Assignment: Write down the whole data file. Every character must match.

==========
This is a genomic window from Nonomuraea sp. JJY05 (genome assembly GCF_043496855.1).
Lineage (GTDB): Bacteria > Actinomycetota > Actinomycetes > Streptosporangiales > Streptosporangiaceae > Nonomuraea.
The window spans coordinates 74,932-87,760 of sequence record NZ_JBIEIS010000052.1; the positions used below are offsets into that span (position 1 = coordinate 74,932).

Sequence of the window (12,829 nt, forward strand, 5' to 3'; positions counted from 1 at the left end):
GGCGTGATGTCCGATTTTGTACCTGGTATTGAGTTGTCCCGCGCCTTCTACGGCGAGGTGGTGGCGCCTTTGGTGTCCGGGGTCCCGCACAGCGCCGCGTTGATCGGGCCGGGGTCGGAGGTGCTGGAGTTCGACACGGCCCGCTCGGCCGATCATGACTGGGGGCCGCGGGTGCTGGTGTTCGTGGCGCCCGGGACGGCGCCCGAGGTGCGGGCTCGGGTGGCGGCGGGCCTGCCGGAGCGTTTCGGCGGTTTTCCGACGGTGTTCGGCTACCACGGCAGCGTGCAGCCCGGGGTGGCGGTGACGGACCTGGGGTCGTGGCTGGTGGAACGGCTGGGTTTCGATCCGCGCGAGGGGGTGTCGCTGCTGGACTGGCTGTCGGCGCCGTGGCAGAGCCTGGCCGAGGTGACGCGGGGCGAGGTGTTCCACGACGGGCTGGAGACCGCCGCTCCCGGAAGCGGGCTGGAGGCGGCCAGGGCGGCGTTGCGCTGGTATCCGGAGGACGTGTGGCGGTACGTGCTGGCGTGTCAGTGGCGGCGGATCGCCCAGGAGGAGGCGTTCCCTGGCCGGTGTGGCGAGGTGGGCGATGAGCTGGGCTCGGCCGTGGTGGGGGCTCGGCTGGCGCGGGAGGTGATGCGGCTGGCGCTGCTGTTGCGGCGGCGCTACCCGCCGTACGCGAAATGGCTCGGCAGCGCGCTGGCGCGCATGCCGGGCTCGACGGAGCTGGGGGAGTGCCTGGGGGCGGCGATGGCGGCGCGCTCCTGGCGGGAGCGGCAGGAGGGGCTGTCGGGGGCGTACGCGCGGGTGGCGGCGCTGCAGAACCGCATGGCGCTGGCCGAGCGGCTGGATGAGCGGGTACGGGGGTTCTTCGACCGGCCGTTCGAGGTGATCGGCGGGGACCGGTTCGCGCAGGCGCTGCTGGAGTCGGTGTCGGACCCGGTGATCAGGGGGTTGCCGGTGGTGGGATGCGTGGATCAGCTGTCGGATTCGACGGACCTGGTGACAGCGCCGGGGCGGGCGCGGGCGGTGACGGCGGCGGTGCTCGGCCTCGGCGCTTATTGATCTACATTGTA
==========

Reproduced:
This is a genomic window from Nonomuraea sp. JJY05 (genome assembly GCF_043496855.1).
Lineage (GTDB): Bacteria > Actinomycetota > Actinomycetes > Streptosporangiales > Streptosporangiaceae > Nonomuraea.
The window spans coordinates 74,932-87,760 of sequence record NZ_JBIEIS010000052.1; the positions used below are offsets into that span (position 1 = coordinate 74,932).

Sequence of the window (12,829 nt, forward strand, 5' to 3'; positions counted from 1 at the left end):
GGCGTGATGTCCGATTTTGTACCTGGTATTGAGTTGTCCCGCGCCTTCTACGGCGAGGTGGTGGCGCCTTTGGTGTCCGGGGTCCCGCACAGCGCCGCGTTGATCGGGCCGGGGTCGGAGGTGCTGGAGTTCGACACGGCCCGCTCGGCCGATCATGACTGGGGGCCGCGGGTGCTGGTGTTCGTGGCGCCCGGGACGGCGCCCGAGGTGCGGGCTCGGGTGGCGGCGGGCCTGCCGGAGCGTTTCGGCGGTTTTCCGACGGTGTTCGGCTACCACGGCAGCGTGCAGCCCGGGGTGGCGGTGACGGACCTGGGGTCGTGGCTGGTGGAACGGCTGGGTTTCGATCCGCGCGAGGGGGTGTCGCTGCTGGACTGGCTGTCGGCGCCGTGGCAGAGCCTGGCCGAGGTGACGCGGGGCGAGGTGTTCCACGACGGGCTGGAGACCGCCGCTCCCGGAAGCGGGCTGGAGGCGGCCAGGGCGGCGTTGCGCTGGTATCCGGAGGACGTGTGGCGGTACGTGCTGGCGTGTCAGTGGCGGCGGATCGCCCAGGAGGAGGCGTTCCCTGGCCGGTGTGGCGAGGTGGGCGATGAGCTGGGCTCGGCCGTGGTGGGGGCTCGGCTGGCGCGGGAGGTGATGCGGCTGGCGCTGCTGTTGCGGCGGCGCTACCCGCCGTACGCGAAATGGCTCGGCAGCGCGCTGGCGCGCATGCCGGGCTCGACGGAGCTGGGGGAGTGCCTGGGGGCGGCGATGGCGGCGCGCTCCTGGCGGGAGCGGCAGGAGGGGCTGTCGGGGGCGTACGCGCGGGTGGCGGCGCTGCAGAACCGCATGGCGCTGGCCGAGCGGCTGGATGAGCGGGTACGGGGGTTCTTCGACCGGCCGTTCGAGGTGATCGGCGGGGACCGGTTCGCGCAGGCGCTGCTGGAGTCGGTGTCGGACCCGGTGATCAGGGGGTTGCCGGTGGTGGGATGCGTGGATCAGCTGTCGGATTCGACGGACCTGGTGACAGCGCCGGGGCGGGCGCGGGCGGTGACGGCGGCGGTGCTCGGCCTCGGCGCTTATTGATCTACATTGTA